This Isn’t a Free Market
Many a blogger, pundit and journalist is running around right now and talking about the failure of the market, how more regulation is needed, and how the government has absolutely got to step in. Even noted “libertarian” bloggers are starting to sing this tune. There is only one problem, the current financial market is not a “free market”. It is a regulated market.
Now some might say, “Sure Steve, but it wasn’t entirely regulated, new financial instruments came into existence and they weren’t well regulated.” Fair enough. However let me toss a few flies into that nice soup.
1. These financial instruments are all that new.
These instruments have been around for quite sometime. The idea that there was a real estate bubble was also something that had been talked about for quite some time. Yet none of our regulator agencies did anything. None of the politicians did anything. They were all happy to let things roll along as they were. The economy is growing, people are spending money, things are good.
2. Setting oneself up for failure.
As some may know I own an American Pit Bull Terrier (APBT). This is a type of dog that comes with challenges many other dog owners can’t really comprehend. For example, the APBT is noted for being dog/animal aggressive yet human submissive. As such I can rarely go somewhere and take my dog off leash in case another dog or animal comes into the area and she goes after it. I have to constantly be on the watch for other dog owners who behave irresponsibly since other owners will walk around with their dogs off lease (this is both careless and illegal where I live due to cars and busy streets and a leash law). Basically I have to live by the motto of “Never setting your dog up to fail.” What does this have to do with the current financial market mess? I’ll tell you.
We have a government that regulates the banking industry, the securities industry, etc. We have the Federal Reserve whose job it is to ensure a sound banking industry. We have the Securities and Exchange Commission, the FDIC, the Treasury Department, and probably a few Congressional sub-committees I don’t know about as well. Their job is supposedly to make sure stuff like our current crisis doesn’t materialize. Yet here we are. What happened? We set ourselves up for failure.
First a fasle sense of security. With all these regulatory agencies many people feel they can shirk their responsibility to learn about what they are investing in. Why bother, the government is making sure things are on the up-and-up.
Then there is the periodic bailouts. I remember Chrysler being bailed out. Then there was the savings and loan industry collapse. Then after 9/11 the government bailed out airlines. These periodic bailouts send a signal: screw up big enough and Uncle Sugar is going to ride to the rescue. The subtext is: if you are going to screw up…do it really big.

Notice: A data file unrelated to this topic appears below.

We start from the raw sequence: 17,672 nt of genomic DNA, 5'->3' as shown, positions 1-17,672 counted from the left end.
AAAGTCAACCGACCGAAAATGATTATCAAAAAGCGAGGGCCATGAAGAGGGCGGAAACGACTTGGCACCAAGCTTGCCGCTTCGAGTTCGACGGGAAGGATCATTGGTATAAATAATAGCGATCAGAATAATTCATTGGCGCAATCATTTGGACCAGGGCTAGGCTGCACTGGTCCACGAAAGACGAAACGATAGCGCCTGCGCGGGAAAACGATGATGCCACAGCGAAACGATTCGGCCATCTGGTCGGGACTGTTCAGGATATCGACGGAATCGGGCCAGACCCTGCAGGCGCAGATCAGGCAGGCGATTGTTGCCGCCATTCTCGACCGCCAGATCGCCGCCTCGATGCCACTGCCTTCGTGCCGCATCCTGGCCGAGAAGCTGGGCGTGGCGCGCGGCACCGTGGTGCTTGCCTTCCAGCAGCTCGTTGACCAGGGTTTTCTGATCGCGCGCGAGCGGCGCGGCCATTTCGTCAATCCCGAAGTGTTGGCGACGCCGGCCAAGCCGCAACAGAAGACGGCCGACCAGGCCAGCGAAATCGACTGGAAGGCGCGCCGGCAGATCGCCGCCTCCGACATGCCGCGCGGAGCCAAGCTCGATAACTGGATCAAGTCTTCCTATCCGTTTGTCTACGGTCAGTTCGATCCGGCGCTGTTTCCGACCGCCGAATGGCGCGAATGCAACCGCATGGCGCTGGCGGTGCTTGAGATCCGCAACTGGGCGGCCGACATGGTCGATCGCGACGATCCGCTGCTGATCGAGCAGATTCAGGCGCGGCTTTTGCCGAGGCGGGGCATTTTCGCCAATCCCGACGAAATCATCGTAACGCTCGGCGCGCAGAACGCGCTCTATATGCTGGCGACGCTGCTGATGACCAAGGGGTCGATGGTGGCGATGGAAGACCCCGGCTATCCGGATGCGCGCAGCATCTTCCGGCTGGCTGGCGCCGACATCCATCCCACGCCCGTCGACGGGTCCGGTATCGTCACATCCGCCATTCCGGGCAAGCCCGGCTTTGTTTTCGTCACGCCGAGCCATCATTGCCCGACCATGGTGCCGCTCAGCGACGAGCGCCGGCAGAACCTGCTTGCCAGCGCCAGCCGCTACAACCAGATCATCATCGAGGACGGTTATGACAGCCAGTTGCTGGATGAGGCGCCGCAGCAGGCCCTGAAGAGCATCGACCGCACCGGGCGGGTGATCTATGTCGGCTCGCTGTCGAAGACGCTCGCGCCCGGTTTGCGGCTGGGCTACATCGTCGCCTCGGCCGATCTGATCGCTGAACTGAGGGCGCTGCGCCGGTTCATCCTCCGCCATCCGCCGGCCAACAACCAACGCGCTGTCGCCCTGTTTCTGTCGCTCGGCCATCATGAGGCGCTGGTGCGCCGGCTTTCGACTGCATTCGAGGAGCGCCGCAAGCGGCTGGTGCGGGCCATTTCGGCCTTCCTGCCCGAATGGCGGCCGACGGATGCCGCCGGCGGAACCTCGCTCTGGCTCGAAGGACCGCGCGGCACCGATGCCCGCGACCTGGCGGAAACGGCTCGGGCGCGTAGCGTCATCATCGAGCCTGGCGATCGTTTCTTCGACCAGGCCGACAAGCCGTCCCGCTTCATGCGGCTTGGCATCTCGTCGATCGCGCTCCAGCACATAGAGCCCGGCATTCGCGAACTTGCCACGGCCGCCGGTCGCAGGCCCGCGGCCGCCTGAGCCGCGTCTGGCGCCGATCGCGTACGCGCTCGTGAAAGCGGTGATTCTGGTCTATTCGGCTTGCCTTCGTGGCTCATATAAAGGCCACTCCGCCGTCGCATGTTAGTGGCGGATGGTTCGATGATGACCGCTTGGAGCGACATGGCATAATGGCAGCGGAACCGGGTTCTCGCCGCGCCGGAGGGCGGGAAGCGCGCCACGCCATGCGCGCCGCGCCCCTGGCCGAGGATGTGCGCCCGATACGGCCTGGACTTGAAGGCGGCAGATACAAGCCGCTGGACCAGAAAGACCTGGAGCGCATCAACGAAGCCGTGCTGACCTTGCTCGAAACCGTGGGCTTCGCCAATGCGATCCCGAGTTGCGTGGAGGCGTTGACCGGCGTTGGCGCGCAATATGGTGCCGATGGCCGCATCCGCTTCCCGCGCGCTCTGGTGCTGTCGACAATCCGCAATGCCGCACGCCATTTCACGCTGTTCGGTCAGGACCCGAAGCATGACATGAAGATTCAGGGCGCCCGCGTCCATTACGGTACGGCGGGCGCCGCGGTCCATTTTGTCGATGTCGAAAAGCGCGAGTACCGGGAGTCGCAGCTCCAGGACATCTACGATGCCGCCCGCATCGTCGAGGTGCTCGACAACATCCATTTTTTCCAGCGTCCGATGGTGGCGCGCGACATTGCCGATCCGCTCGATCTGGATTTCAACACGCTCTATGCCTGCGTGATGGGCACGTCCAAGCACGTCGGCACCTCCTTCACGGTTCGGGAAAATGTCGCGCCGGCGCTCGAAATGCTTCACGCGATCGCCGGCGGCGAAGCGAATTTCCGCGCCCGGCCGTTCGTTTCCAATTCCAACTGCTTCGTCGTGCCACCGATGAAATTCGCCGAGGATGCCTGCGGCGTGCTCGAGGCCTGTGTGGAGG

So here we are…again. A big screw up, or a sequence of really big screw ups, and another crisis and lots of money going into yet another bailout. And everyone will talk like this will be the last one, but it wont. This bailout is going to contain the seeds for the next bailout. Why? Because the consequences of big screw ups are minimized. Minimize the costs of something and you get more of that something.
And there is one last point about this whole mess. Regulation of the economy bears striking resemblance to an arms race. First you have a crisis, so the government intervenes and regulates whatever caused the crisis. Now people out there in the economy look for a new way of making that kind of money, so they come up with something new. Eventually these new methods of making money percipitate a new crisis. The government intervenes and regulates this new thing. And on and on it goes.
So to claim that this is a failure of the market is overly simplistic. The reality is that what we have is a failure of the regulatory agencies and the government to deal with a correction to the market. In short, due to government incompetence and lack of foresight the very agencies that were to deal with these kinds of problems, and indeed, prevent them didn’t. They failed. Nobody who advocates for a “free” market thinks that the market is always going to produce superior results. Back in the early 1900s and late 1800s the view was that recessions were part of the business cycle. A way of clearing out the rot and deadwood, as well as correcting people’s false perceptions. That was deemed unacceptable so regulatory agencies were put in place. Yet here we are again with another crisis and another bailout. I submit that this is a failure of the regulatory apparatus. A failure to adapt. A failure to be forward looking. A failure to do its job.